I'm not sure if writers get growing pains, but I have something like that going on right now. After taking a three-year hiatus from writing and publishing, getting back into it feels just as pleasant as taking a stroll across a field of burning coals during a heat wave. Making the time to write and slaying the performance anxiety monster are half the battle--the other is actually trying to figure out who you are as a writer--not your process, but something a little more introspective than that.
The following questions (in no particular order) are some I've composed/complied to try to figure this all out. If you're looking to do a little self-reflection, give them a shot. Or if you're just bored and looking for a notebook prompt, that's cool too.
Ready? Set? Go!
What do you write?
I know this sounds a bit obvious, but having some idea of what you want to do (and knowing it's not set in stone) is a good starting point.
Why are you doing this, like, what's the point?
Maybe you want to write to get published and have your name on the bookshelves across the country. Perhaps you have a story you want to tell that you believe no one else can. Maybe you feel like no one around you listens and you just want to be heard.
What are your influences?
This is the book you read in 10th grade English class that made you think you could be a writer. This is a place for your writing heroes or for the ones you don't want to be. This is where that poem Langston Huges wrote about dreams that inspired you to write a chapbook goes. These are the folks, books, ideas that got you writing and got you to where you are now.
What's your inspiration?
Different from influences—this is where your ideas come from. This is where you look back and cringe at all the stupid crap you did and never want to tell anyone; but then you realize you're a writer and have to tell everyone.
What's holding you back?
You don't think you're a good writer. You don't think you have any fresh ideas that haven't been done before. You could be worried about offending someone. You're worried about critics. You don't want to receive a rejection letter. You don't know much about writing a book or where to start.
What does it mean to succeed as a writer?
You want to make it on the #1 slot of the New York Times Bestseller list. Maybe you hope publishers and editors of big-name houses will beg you to work with them. Or, you want to find your “people,” and build something together through writing.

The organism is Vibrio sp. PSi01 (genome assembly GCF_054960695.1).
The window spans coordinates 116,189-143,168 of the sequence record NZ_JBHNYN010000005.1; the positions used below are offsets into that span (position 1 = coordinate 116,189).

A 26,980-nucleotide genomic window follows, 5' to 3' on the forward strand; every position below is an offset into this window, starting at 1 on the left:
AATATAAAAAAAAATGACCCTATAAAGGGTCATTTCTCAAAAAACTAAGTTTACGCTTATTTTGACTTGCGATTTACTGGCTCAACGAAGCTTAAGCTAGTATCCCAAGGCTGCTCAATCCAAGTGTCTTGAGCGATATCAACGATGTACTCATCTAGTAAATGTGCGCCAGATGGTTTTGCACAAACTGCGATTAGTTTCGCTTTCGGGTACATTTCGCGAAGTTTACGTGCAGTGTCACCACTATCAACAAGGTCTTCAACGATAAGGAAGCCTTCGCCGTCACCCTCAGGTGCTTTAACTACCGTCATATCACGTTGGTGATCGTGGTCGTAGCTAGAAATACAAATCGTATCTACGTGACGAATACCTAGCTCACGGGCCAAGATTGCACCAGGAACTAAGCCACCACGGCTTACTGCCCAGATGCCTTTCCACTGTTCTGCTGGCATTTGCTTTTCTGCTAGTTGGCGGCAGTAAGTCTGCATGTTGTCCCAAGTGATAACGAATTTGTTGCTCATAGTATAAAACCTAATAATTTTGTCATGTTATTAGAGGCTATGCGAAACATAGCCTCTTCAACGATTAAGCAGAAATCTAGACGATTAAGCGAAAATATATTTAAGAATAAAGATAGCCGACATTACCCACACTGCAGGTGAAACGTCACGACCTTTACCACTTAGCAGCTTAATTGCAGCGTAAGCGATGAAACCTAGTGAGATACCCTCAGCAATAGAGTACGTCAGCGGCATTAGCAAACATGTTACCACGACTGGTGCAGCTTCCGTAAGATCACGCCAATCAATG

What does it mean to fail as a writer?
Rejection scares you. You don't want to embarrass yourself in front of a publisher. No one shows up to the reading you host. You don't sell enough books. You think your ideas suck. The book you released receives negative reviews across the board.
What keeps you going?
When you do fail, this is what keeps you from throwing in the towel, copping out, walking way, and other euphemisms for quitting.
What are you reading right now?
A poet once told me, “You write what you read.”
What are you working on right now?
There are writers who write and writers who “write.”
Are you writing something you want to read?
If you're not, follow up question, why aren't you?
What are you hoping readers get out of your work?
You want to tell them a good story, you know, the kind with the hero that overcomes his challenges that brings out the underdog in all of us. Your poem might be a battle-cry or a call to action. Or maybe you just want to do some Inception-like mind meddling.
Do other people know that you write?
Maybe your ultra-conservative parents don't know you write poems about how you lost your virginity. Or your professors who are impressed you can write a coherent sentence and think you have potential. Maybe you're out there in random internet forums posting haikus and gained a following.
Have more questions? Thoughts? Post 'em below!